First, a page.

Golf Course Architecture - Issue 70, October 2022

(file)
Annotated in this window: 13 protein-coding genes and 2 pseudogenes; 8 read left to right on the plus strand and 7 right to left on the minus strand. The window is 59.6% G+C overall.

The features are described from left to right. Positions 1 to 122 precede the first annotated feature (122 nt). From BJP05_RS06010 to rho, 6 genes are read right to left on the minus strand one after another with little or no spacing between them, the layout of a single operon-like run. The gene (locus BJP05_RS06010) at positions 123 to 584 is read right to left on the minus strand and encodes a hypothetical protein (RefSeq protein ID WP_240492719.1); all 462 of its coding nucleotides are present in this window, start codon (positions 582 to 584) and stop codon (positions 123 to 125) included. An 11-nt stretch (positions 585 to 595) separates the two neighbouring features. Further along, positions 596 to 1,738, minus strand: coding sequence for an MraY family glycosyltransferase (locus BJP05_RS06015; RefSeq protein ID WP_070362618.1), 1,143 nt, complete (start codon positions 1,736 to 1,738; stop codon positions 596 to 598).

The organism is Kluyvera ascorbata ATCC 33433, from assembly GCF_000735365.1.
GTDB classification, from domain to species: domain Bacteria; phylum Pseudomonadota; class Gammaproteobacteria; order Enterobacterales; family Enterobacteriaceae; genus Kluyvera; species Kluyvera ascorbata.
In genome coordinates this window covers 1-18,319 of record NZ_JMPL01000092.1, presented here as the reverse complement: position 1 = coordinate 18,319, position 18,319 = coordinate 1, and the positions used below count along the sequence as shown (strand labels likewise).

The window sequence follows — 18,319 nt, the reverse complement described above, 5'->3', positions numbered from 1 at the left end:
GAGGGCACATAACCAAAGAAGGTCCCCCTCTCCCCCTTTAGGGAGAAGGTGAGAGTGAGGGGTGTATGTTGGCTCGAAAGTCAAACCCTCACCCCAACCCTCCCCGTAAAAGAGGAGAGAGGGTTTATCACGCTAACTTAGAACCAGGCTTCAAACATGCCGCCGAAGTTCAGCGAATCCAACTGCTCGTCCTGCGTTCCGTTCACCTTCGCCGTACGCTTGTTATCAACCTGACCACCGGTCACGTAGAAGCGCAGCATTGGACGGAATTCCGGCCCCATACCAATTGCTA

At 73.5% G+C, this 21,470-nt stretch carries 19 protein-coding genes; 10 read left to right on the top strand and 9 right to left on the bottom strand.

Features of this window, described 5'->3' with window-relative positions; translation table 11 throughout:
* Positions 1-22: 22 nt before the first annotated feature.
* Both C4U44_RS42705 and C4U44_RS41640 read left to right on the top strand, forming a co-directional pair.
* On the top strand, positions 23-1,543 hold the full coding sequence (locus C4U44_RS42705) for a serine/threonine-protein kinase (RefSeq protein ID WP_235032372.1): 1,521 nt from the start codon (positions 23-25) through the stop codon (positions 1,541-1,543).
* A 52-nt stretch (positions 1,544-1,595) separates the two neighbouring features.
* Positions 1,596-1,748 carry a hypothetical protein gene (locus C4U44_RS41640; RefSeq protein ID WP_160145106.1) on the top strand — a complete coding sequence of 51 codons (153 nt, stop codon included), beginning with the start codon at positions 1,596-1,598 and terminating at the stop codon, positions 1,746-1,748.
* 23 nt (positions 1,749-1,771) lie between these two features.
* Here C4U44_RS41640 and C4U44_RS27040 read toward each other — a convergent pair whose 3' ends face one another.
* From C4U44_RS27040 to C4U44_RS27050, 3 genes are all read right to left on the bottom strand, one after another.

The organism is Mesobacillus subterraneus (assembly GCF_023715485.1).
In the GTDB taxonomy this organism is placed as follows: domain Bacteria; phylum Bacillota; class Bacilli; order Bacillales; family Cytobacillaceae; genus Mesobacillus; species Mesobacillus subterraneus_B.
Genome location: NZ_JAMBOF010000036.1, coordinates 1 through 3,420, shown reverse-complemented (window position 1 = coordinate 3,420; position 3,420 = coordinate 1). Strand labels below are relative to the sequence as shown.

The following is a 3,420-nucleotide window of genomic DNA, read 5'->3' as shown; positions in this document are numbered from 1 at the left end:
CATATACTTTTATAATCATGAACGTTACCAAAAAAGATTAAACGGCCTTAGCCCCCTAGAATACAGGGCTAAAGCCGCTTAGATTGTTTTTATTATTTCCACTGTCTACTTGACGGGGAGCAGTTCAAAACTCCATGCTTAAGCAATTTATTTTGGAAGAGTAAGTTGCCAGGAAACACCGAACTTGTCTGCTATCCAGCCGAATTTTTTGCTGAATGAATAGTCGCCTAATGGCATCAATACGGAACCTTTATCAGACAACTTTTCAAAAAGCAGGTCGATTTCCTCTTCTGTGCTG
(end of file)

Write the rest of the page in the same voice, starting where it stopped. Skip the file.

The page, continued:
of the round. Too early and it frustrates the whole day, too late it ruins the round with no chance to recover. Mid-round you can make up for a mistake.” And there are modern architects who have set up strategic OB holes. At the Talking Stick club in Arizona, which opened in 1997, Bill Coore and Ben Crenshaw were faced with a totally f lat property, and needed to find ways to add interest to the holes on the two courses they built there. “It was completely f lat. I put a Coca-Cola can at one end of the 400-acre property and went to the other end, and with binoculars I could see the can,” says Coore. “On a scale of zero to ten potential for golf, it was about 0.5. We’ve always said we like the site to guide us – but there was nothing to guide us. Yet the club has been incredibly successful – both courses are full and there’s a huge amount of repeat play.” The second hole of Talking Stick’s O’odham course is famous for its use of OB as a strategic hazard. “There was a ditch that was about two-and-a-half-feet deep and six feet wide that the ranchers had dug, and there was a fence,” says Coore. “The fence was absolutely straight. So we said we would use it on one of our holes. We built a par five straight down the fence and put the green hard against the fence. There is a lot of fairway out to the right, but sooner or later you have to deal with the fence! You can play fifty yards or more out to the right on your first or second shot, OUT OF BOUNDS 50 On the par-five second at Talking Stick’s O’odham course, there is plenty of room to the right, but “sooner or later you have to deal with the fence”, says Bill Coore Photo: Talking Stick Image: Google Earth